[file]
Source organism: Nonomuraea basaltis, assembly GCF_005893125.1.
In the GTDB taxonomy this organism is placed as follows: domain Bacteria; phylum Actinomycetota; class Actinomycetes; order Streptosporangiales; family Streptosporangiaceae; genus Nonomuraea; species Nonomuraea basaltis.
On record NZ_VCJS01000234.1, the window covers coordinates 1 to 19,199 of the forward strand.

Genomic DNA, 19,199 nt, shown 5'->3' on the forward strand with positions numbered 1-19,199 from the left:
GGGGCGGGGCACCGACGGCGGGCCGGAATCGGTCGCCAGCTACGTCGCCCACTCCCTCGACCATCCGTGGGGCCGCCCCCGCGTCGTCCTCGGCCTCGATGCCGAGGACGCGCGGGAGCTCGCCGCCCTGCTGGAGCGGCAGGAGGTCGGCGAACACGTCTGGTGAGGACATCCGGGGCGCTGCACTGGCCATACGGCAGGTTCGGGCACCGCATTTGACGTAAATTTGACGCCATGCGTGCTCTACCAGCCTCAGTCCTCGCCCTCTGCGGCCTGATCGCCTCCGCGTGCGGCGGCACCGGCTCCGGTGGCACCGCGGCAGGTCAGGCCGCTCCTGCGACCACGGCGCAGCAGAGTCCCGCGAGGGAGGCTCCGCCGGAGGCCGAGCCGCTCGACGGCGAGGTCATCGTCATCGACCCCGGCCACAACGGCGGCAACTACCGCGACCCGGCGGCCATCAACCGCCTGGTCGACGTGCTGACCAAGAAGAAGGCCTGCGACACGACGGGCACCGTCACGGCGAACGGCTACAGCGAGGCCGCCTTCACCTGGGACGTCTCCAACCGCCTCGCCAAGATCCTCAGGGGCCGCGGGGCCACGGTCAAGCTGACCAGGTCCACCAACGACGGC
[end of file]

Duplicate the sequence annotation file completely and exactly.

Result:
Source organism: Nonomuraea basaltis, assembly GCF_005893125.1.
In the GTDB taxonomy this organism is placed as follows: domain Bacteria; phylum Actinomycetota; class Actinomycetes; order Streptosporangiales; family Streptosporangiaceae; genus Nonomuraea; species Nonomuraea basaltis.
On record NZ_VCJS01000234.1, the window covers coordinates 1 to 19,199 of the forward strand.

Genomic DNA, 19,199 nt, shown 5'->3' on the forward strand with positions numbered 1-19,199 from the left:
GGGGCGGGGCACCGACGGCGGGCCGGAATCGGTCGCCAGCTACGTCGCCCACTCCCTCGACCATCCGTGGGGCCGCCCCCGCGTCGTCCTCGGCCTCGATGCCGAGGACGCGCGGGAGCTCGCCGCCCTGCTGGAGCGGCAGGAGGTCGGCGAACACGTCTGGTGAGGACATCCGGGGCGCTGCACTGGCCATACGGCAGGTTCGGGCACCGCATTTGACGTAAATTTGACGCCATGCGTGCTCTACCAGCCTCAGTCCTCGCCCTCTGCGGCCTGATCGCCTCCGCGTGCGGCGGCACCGGCTCCGGTGGCACCGCGGCAGGTCAGGCCGCTCCTGCGACCACGGCGCAGCAGAGTCCCGCGAGGGAGGCTCCGCCGGAGGCCGAGCCGCTCGACGGCGAGGTCATCGTCATCGACCCCGGCCACAACGGCGGCAACTACCGCGACCCGGCGGCCATCAACCGCCTGGTCGACGTGCTGACCAAGAAGAAGGCCTGCGACACGACGGGCACCGTCACGGCGAACGGCTACAGCGAGGCCGCCTTCACCTGGGACGTCTCCAACCGCCTCGCCAAGATCCTCAGGGGCCGCGGGGCCACGGTCAAGCTGACCAGGTCCACCAACGACGGC